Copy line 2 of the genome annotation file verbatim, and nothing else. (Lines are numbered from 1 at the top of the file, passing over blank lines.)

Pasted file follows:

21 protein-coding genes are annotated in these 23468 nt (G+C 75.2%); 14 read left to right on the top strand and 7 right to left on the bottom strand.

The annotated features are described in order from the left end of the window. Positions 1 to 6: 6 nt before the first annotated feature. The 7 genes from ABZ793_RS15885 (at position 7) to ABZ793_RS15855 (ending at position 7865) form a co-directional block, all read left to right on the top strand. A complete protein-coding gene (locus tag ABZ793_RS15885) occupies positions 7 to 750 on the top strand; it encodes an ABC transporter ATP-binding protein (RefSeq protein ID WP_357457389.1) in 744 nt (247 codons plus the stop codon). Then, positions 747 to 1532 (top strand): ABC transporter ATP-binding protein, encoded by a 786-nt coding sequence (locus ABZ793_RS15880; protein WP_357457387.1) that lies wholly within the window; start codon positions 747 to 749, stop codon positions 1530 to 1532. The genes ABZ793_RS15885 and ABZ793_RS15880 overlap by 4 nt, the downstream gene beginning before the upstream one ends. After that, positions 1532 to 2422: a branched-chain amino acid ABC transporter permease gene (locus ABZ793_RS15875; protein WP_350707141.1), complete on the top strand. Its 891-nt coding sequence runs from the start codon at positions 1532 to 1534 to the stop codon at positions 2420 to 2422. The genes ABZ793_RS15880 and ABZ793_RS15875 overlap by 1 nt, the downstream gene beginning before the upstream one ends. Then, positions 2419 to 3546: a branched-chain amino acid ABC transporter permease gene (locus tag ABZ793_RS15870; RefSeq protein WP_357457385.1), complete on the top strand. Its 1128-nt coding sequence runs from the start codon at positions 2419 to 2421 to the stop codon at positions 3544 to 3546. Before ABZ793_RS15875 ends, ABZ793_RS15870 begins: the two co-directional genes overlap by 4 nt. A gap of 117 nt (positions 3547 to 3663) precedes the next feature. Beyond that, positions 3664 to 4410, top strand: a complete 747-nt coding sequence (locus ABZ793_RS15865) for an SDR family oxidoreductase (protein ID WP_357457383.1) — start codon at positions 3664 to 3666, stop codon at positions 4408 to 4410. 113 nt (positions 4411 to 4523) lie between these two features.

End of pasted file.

The annotated features are described in order from the left end of the window. Positions 1 to 6: 6 nt before the first annotated feature. The 7 genes from ABZ793_RS15885 (at position 7) to ABZ793_RS15855 (ending at position 7865) form a co-directional block, all read left to right on the top strand. A complete protein-coding gene (locus tag ABZ793_RS15885) occupies positions 7 to 750 on the top strand; it encodes an ABC transporter ATP-binding protein (RefSeq protein ID WP_357457389.1) in 744 nt (247 codons plus the stop codon). Then, positions 747 to 1532 (top strand): ABC transporter ATP-binding protein, encoded by a 786-nt coding sequence (locus ABZ793_RS15880; protein WP_357457387.1) that lies wholly within the window; start codon positions 747 to 749, stop codon positions 1530 to 1532. The genes ABZ793_RS15885 and ABZ793_RS15880 overlap by 4 nt, the downstream gene beginning before the upstream one ends. After that, positions 1532 to 2422: a branched-chain amino acid ABC transporter permease gene (locus ABZ793_RS15875; protein WP_350707141.1), complete on the top strand. Its 891-nt coding sequence runs from the start codon at positions 1532 to 1534 to the stop codon at positions 2420 to 2422. The genes ABZ793_RS15880 and ABZ793_RS15875 overlap by 1 nt, the downstream gene beginning before the upstream one ends. Then, positions 2419 to 3546: a branched-chain amino acid ABC transporter permease gene (locus tag ABZ793_RS15870; RefSeq protein WP_357457385.1), complete on the top strand. Its 1128-nt coding sequence runs from the start codon at positions 2419 to 2421 to the stop codon at positions 3544 to 3546. Before ABZ793_RS15875 ends, ABZ793_RS15870 begins: the two co-directional genes overlap by 4 nt. A gap of 117 nt (positions 3547 to 3663) precedes the next feature. Beyond that, positions 3664 to 4410, top strand: a complete 747-nt coding sequence (locus ABZ793_RS15865) for an SDR family oxidoreductase (protein ID WP_357457383.1) — start codon at positions 3664 to 3666, stop codon at positions 4408 to 4410. 113 nt (positions 4411 to 4523) lie between these two features.